What is the cataract? 什麼是白內障？
What is the cataract? 什麼是白內障？
Q1. What is cataract?
There is a lens inside our eyeball located in the back of our pupil. Its function is to focus light and project image onto our retina to generate clear images. The lens is clear and transparent with its nature ; however when becomes clouding, light is either partially or completely blocked which creates burry vision; and such condition is cataract formation.
Q2. How is cataract developed? Is aging a sole factor?
There is no definitive cause for cataract and one thing to be sure of is the chemical change of lens generating turbidity. Aging is a common attribution; moreover, there are eye trauma, eye diseases, systemic diseases, hereditary diseases, and congenital anomaly to be blamed. As people age, senile cataract kicks in the system, luckily it does not affect elder people. There are also people with the disease at age 40 or at birth, which is incurred by infection or inflammation during the pregnancy. Trauma like hitting, stabbing, cutting, electric shock, and chemical burn also canse cataract. Drugs like steroid or diseases like diabetes are trigger secondary cataract.
Q3. What are the symptoms other than blurred vision?
Though cataract does not hurt or itch, in sidiously decreases people’s vision. For some, they feel their declined vision but not to others; this is attributed to the severity of the condition and affected area. If the rim of the lens is affected, there is no obvious symptom; when the affected area involves the center of lens, there would be symptoms like blurred or double vision, photophobia, loss of color sensation, and necessity of changing glasses frequently. If lens absorb excessive water, it could incur severe myopia or near-sighted. When cataract is severe enough, a person’s vision could no longer be corrected by glasses; and his or her pupils would turn white or light yellow.
Q4. How is cataract treated? Does it work to use eye drops?
There is no medicine for cataract and eye drops is just delay its progression; the only treatment is surgical excision. When patients are troubled by cataract with daily routines or work that interfere their quality of life, it is time for surgery despite the visual acuity and ripeness of the cataract.
Q5. What is cataract surgery?
Such surgery is performed with general or local anesthesia to extract turbid lenses with microscopic technology. Once lenses are extracted, surgeons would insert artificial intraocular ocular lenses with fraction to replace original lenses; this is the most popular approach so far. Also heavy glasses and contact lenses are alternative means to surgery.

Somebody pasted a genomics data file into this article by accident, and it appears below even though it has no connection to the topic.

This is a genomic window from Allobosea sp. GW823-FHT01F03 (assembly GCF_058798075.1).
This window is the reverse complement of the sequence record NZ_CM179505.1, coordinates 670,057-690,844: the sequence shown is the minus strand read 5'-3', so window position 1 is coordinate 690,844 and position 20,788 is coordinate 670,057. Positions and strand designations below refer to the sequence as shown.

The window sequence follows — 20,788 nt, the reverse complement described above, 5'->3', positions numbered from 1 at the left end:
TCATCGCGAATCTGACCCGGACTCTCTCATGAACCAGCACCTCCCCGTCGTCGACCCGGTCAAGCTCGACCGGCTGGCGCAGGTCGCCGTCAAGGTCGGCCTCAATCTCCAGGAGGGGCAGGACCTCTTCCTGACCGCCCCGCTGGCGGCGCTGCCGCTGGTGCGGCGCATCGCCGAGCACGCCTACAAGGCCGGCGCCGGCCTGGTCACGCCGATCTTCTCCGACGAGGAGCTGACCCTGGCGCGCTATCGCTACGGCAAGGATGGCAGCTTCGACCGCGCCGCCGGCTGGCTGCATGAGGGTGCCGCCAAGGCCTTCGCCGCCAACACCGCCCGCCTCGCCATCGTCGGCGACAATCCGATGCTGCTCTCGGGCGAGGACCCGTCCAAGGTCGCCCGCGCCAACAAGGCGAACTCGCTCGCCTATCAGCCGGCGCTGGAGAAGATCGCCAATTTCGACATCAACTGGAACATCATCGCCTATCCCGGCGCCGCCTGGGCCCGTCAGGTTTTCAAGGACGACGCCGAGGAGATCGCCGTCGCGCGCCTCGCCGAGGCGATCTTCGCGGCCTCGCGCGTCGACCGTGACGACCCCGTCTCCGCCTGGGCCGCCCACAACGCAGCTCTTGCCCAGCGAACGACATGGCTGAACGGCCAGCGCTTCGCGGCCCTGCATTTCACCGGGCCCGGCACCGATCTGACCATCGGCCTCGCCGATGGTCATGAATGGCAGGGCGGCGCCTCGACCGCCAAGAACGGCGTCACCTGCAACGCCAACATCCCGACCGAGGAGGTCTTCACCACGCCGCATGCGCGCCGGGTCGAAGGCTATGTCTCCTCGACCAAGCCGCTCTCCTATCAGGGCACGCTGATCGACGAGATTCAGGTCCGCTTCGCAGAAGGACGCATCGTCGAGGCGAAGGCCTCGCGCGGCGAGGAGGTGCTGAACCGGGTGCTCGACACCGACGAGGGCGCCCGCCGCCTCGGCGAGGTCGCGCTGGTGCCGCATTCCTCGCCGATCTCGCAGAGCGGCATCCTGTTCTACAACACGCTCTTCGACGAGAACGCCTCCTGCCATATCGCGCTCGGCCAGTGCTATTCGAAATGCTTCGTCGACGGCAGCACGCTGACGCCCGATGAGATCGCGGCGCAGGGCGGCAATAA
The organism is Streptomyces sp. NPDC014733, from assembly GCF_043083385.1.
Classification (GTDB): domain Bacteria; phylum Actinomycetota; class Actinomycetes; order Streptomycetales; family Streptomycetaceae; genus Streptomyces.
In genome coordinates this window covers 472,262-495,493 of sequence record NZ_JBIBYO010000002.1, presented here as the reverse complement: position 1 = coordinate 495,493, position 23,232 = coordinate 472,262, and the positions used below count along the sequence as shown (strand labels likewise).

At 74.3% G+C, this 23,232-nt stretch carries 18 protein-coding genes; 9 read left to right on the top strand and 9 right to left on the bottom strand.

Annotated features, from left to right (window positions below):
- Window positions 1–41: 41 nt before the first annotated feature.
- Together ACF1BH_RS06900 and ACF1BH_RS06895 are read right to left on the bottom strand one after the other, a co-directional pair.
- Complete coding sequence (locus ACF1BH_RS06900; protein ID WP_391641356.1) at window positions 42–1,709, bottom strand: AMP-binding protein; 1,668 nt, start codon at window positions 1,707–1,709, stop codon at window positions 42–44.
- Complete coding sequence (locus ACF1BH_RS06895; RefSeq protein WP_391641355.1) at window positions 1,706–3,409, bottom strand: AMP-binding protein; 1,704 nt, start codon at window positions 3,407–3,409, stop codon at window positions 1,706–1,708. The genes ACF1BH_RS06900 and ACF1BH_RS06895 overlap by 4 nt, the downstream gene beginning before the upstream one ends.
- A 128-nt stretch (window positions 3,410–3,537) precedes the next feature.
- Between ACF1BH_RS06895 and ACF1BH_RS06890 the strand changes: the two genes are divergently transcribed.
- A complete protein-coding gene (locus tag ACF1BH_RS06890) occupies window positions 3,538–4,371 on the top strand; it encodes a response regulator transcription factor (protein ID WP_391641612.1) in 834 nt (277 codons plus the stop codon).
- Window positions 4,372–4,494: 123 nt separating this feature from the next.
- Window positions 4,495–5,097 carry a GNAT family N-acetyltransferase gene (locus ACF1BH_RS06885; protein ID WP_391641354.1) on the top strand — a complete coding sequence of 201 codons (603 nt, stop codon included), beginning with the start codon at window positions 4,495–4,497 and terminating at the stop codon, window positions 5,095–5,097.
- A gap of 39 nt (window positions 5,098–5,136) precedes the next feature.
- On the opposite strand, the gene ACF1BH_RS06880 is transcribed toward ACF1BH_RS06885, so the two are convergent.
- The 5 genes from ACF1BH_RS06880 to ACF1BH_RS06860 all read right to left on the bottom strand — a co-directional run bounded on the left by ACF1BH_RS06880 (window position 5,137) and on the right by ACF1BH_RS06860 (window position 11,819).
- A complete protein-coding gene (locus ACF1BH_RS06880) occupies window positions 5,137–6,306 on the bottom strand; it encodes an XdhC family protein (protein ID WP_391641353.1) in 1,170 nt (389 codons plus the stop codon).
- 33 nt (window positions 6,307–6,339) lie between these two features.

Q6. What is the successful rate of cataract lens extraction?
Despite high technology and artificial intraocular ocular lenses, the success of operation relies heavily on how healthy the eyes are especially the condition of retina and optic nerve. There is 95% successful rate, and there is no 100% successful rate because of inevitable complications.
Q7. Can we blind if we left cataract untreated?
With end-stage cataract, patients often suffer from bad vision that interferes their coping with routines; also cataract could induce secondary glacuma and iriditis, so they will eventually blind if there is no treatment.
Q8. Could cataract be treated by laser?
Laser treatment is mostly inapplicable but for post cataract, surgeons use it to eliminate thickened posterior lens that interferes a person’s vision.
Q9. Can cataract be treated by ultrasound?
When patients are troubled by lens emulsification, doctors use ultrasonowave to emulsify lens cortex; its advantages include smaller wounds, faster recovery, and lower astigmatic risks. The operation involves melting intraocular emulsified lens cortex, sucking it out with a probe, and inserting artificial intraocular lens.
Q10. Could cataract be prevented?
There is no medicine for cataract prevention, so doctors often prescribe eye drops, pills, foods, and stickers to help delay progression of cataract.